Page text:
African property a solid option for private-equity investors
With African assets cheaper, low valuations are expected to bring buyers back into the market with increased transaction activity and growth
Despite a minefield of potential political and economic risks, the outlook for emerging-market private-equity funds looks positive.
Internationally, institutional investors are allocating more money to private markets to diversify their revenue streams and find alternative sources of alpha in a world of low growth. There’s also been a trend for traditional money managers to buy stakes in alternative investment firms, particularly private equity and real estate managers.
And with rising political risk in developed regions such as the US and Europe, emerging markets are increasingly seen as relatively dependable investments. In the context of sub-Saharan Africa, private-equity funds offer investors access to assets that have strong growth potential in a region where stock exchanges are still developing.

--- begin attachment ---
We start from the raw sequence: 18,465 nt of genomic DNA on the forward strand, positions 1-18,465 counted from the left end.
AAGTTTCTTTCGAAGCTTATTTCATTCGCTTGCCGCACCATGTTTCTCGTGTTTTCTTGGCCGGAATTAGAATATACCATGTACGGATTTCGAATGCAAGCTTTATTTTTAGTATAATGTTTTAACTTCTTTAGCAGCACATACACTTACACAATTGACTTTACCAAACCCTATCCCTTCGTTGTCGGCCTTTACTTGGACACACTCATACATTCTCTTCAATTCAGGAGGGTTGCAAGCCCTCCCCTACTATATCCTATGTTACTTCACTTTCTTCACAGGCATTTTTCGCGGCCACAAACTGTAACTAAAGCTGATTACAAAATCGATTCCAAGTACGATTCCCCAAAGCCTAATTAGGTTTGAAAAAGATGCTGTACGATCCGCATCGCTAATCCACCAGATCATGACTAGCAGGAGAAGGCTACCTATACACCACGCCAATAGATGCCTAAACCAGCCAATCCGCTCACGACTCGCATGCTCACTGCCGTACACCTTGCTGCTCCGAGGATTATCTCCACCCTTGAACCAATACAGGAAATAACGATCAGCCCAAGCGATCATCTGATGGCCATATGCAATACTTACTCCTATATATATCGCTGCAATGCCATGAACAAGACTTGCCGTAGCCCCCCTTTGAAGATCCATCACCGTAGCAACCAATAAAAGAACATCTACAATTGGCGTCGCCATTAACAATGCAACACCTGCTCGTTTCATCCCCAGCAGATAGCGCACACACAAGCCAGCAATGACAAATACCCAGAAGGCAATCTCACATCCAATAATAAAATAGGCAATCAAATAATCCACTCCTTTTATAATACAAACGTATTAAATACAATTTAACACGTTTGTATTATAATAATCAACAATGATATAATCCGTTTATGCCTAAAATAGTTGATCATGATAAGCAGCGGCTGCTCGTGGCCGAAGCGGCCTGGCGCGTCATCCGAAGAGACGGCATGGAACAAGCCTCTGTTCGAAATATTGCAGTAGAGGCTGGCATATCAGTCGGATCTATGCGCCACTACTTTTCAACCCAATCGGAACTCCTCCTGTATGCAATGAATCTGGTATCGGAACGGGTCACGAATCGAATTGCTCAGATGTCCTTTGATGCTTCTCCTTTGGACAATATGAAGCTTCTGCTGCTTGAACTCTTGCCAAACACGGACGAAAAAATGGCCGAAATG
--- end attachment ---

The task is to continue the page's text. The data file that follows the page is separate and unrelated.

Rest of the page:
However, for private equity fund managers, deciding which countries and industries to invest in has become more complex. Prospects vary between countries and economic sectors, with adequate diversification a strong defence for fund managers against unexpected and increasingly prevalent local and global events.
Where the global economic backdrop is concerned, the possible effects of Donald Trump’s election win, given his fiscal stimulation promises, as well as the stronger-than-expected US economy, have pushed US share prices to new records.
In the UK, the FTSE 100’s five best-performing stocks in 2016 were all miners. Anglo American’s share price rose 287% and Glencore 206%, while Randgold, Rio Tinto and BHP Billiton returned between 55% and 72%.
The recent performance of mining stocks is based on stronger demand for commodities, which is good news for many economies in Africa. Among the factors supporting the case for steady commodity prices are the global manufacturing recovery, rising inflation, growth in China and continued stimulus measures in the EU.
The World Bank said it expected global growth to accelerate slightly as recovering oil and commodity prices eased the pressure on emerging-market commodity exporters. Recessions in Brazil and Russia will end, but uncertainty over US economic policy could weigh on global growth by keeping investment money on the sidelines.
In its Global Economic Prospects report, the bank said it expected 2017 global real GDP growth to rise to 2.7% from 2.3% last year. Growth in advanced economies is expected to edge up to 1.8% in 2017 from 1.6%, while emerging and developing economies will see growth accelerate to 4.2% from 3.4%.